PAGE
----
Scientific News

Do jazz and classical pianists' brains work the same way?

It may be an anachronism, but if Duke Ellington and Wolfgang Amadeus Mozart had to play the same piece of music, do you think their brains would show similar activity? According to a study published in NeuroImage, the brains of jazz pianists don't operate quite the same way as their classical counterparts. But why would a musician's brain activity change depending on the kind of music they play?

Playing music requires highly developed brain structures with complex interactions between various abilities, and musical training induces sensorimotor plasticity. Previous research has already established that, for certain tasks, the brains of musicians work differently than those of ...

Can neuroergonomics optimize airplane pilot training?

In just a few years, planes may be able to use an interface to assess the cognitive and emotional states of their pilots and "act" accordingly to ensure the safety and well-being of passengers and flight attendants. Carried out by the ISAE Aeronautics and Space Insititute (Toulouse, France), a recent study has demonstrated the potential benefits of monitoring brain activity in pilots during real flight conditions. It’s an opportunity to discover how neuroergonomics can optimize human-machine interactions.

There is growing interest in the use of tools to monitor individuals’ cognitive performance in their work environment and daily lives. Known as neuroergonomics, this area of ...

When it comes to advertising, do monkeys and humans have the same taste?

While we humans may be used to seeing a scantily clad man or woman touting the bottle of perfume of a particular brand, how do monkeys feel about sex and notoriety in advertising? Sure, amongst the ranks of crazy research, this study certainly has its place, but it does nevertheless raise an interesting question: can we induce brand preferences in monkeys, as we can in humans?

As a preamble to their study, researchers at the Universities of Stanford, Colorado – Boulder, Durham and Pennsylvania remind us that sexual representations and social status are always a reliable means of arousing consumer desire. Many experiments have shown that explicit sexual content in an ad increases ...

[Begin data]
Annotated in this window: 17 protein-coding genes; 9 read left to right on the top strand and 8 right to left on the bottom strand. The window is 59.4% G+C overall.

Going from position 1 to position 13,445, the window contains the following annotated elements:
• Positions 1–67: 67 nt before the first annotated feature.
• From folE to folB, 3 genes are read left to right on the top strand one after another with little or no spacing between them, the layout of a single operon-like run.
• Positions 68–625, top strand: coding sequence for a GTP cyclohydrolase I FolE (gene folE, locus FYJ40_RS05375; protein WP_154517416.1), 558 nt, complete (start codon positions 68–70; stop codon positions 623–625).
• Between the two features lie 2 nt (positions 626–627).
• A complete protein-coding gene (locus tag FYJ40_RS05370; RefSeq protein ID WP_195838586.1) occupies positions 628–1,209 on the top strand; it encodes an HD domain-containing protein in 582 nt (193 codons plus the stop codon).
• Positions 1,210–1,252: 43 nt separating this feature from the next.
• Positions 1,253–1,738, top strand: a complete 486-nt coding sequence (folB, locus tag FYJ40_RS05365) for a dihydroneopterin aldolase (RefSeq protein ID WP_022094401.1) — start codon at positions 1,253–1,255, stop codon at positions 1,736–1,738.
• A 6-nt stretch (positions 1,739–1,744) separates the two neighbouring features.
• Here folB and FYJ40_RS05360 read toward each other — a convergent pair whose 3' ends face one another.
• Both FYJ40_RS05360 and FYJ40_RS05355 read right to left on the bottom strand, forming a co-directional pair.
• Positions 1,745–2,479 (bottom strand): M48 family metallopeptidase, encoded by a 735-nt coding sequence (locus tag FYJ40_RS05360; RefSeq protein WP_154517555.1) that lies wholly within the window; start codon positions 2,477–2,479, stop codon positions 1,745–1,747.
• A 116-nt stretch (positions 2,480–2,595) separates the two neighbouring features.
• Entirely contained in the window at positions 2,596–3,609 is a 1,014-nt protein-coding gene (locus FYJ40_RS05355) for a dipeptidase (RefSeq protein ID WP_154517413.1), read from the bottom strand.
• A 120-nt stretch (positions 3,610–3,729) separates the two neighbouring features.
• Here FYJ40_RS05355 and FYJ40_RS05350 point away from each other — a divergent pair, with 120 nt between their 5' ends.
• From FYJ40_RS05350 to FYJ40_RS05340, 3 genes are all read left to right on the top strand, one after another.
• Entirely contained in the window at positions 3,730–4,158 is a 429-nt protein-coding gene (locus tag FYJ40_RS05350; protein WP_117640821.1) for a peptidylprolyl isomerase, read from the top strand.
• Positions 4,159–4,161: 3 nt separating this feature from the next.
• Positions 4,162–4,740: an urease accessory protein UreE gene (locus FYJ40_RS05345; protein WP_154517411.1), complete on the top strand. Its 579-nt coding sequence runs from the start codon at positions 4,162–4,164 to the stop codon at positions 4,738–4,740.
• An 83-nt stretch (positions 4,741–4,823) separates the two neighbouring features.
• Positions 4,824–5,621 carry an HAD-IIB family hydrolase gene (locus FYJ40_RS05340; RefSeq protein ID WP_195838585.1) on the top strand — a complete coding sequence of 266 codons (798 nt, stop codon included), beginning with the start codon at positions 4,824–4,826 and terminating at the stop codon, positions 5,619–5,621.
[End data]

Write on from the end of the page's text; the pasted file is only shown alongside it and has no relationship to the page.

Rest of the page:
Can we guess what someone is thinking?

I’m thinking of someone right now. Can you guess who it is? Probably not! Yet, incredible as it may sound, we’re now able to read into people's brains. Through a new process developed by a team of researchers from the Department of Psychology at the University of Scarborough (Canada), we’re now able to digitally recreate the image of the person someone is thinking about. How is this possible?

According to Dan Nemrodov, a co-author of the article published in eNeuro: “When we see something, our brain creates a mental percept, which is essentially a mental impression of that thing. We were able to capture this percept using EEG to get a direct illustration of what’s ...

Do numbers come naturally to newborns?

In humans, the representation of numbers and space are deeply intertwined. We create mental representations of numbers on a line from left to right, with the smallest numbers on the left and the largest numbers on the right. Italian researchers have shown that hours after birth, newborns already have a rudimentary sense of numbers. Their study raises the following question: is the mental spatial representation of numbers innate?

In the preamble to their study, Rosa Rugani and her collegues (Universities of Padua and Trento, Italy) present recent research that calls into question the belief that humans represent numbers on a mental number line (MNL) based on their reading/writing ...